Maria Maneos, 202 Bypass Montgomery
Maria Maneos writes of this series: "Fairy Doors made from materials found in nature, my garden, and re-purposed objects. Each title references the place where the materials like sticks and berries and wild flowers were collected. This project started during the Covid 19 epidemic and quarantine year of 2020 now into the year 2021. As I found myself more and more in need of truth and connection to something real my relationship to the earth and nature became a place of serenity and hope. I learned about the terms anthropocene and symbiocene after trying to understand how our world became so unpredictable. I started to think about living in the woods and wondered about the microcosm world that grows and lives under the surface. As a child my grandmother read the stories of fairies to me from the classic book of "All the Silver Pennies". There is a belief that if you build them (the doors) they (the fairies) will come."
Maria Maneos received her BFA from Arcadia University and her MFA from the Pennsylvania Academy of the Fine Arts. She is the founder and director of the nonprofit 501c3 organization, Brush With the Law (Community Service Arts/ReEntry Arts). Maneos engages in short-term and long-term collaborations, particularly with other nonprofit organizations and their constituents, as well as other professional artists, college students/interns, non-artists, municipalities, and socially marginalized populations to create public art in varying forms.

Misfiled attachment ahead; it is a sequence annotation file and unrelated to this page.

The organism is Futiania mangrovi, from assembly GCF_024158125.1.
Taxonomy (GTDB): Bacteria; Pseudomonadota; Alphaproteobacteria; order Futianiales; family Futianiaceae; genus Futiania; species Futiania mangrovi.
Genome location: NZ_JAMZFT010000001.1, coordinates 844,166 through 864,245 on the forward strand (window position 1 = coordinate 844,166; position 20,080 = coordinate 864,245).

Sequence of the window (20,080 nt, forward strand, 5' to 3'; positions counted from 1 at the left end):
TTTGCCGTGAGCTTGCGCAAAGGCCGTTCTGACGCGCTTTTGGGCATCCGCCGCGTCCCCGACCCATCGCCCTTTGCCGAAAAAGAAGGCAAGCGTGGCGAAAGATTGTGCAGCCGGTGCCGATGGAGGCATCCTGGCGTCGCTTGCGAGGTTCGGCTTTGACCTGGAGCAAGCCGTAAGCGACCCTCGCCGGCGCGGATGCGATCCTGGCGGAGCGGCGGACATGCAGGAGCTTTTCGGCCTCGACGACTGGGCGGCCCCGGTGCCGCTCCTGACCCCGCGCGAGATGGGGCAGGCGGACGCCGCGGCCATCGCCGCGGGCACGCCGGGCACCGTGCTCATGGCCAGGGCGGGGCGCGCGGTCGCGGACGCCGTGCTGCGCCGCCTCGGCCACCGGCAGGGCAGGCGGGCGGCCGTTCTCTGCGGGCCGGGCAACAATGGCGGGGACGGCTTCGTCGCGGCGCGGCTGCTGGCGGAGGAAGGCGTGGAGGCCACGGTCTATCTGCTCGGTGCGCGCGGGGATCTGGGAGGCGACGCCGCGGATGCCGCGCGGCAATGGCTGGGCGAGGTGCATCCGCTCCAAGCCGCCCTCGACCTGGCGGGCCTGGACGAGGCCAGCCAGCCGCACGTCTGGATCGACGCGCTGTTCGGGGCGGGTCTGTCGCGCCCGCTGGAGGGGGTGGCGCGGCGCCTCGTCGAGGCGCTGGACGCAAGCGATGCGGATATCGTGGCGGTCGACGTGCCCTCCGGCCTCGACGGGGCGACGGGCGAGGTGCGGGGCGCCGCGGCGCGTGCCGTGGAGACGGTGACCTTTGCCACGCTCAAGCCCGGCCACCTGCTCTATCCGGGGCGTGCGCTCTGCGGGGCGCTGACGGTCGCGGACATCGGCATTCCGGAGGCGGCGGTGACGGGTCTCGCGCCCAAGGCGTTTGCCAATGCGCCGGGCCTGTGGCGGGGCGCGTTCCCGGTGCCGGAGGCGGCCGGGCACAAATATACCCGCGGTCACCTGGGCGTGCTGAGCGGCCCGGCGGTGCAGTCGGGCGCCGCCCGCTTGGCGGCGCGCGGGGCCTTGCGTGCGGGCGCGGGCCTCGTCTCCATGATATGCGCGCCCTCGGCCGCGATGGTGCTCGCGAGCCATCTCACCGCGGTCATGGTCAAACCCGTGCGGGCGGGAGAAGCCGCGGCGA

Maneos’s venture to bring people together from diverse, and oftentimes adversarial communities helps her generate new conceptual, theoretical, methodological thoughts and innovations that integrate and move beyond discipline-specific approaches to address larger social issues. She uses art as research to experiment with new ideas and aid in the development of meaningful projects that challenge stereotypes and help bring awareness to and social change for people and their environment. In 2018, Maneos was awarded First Place in the sculpture category and received the Purchase Prize Award for the highly competitive PA Art of the State Exhibit for her sculpture 5535-2017, which represents the 5,535 people who died in PA during the year of 2017 from heroin/opiate overdose.
Her work is in the permanent collection of the PA State Museum in Harrisburg, and collected by numerous private art enthusiasts.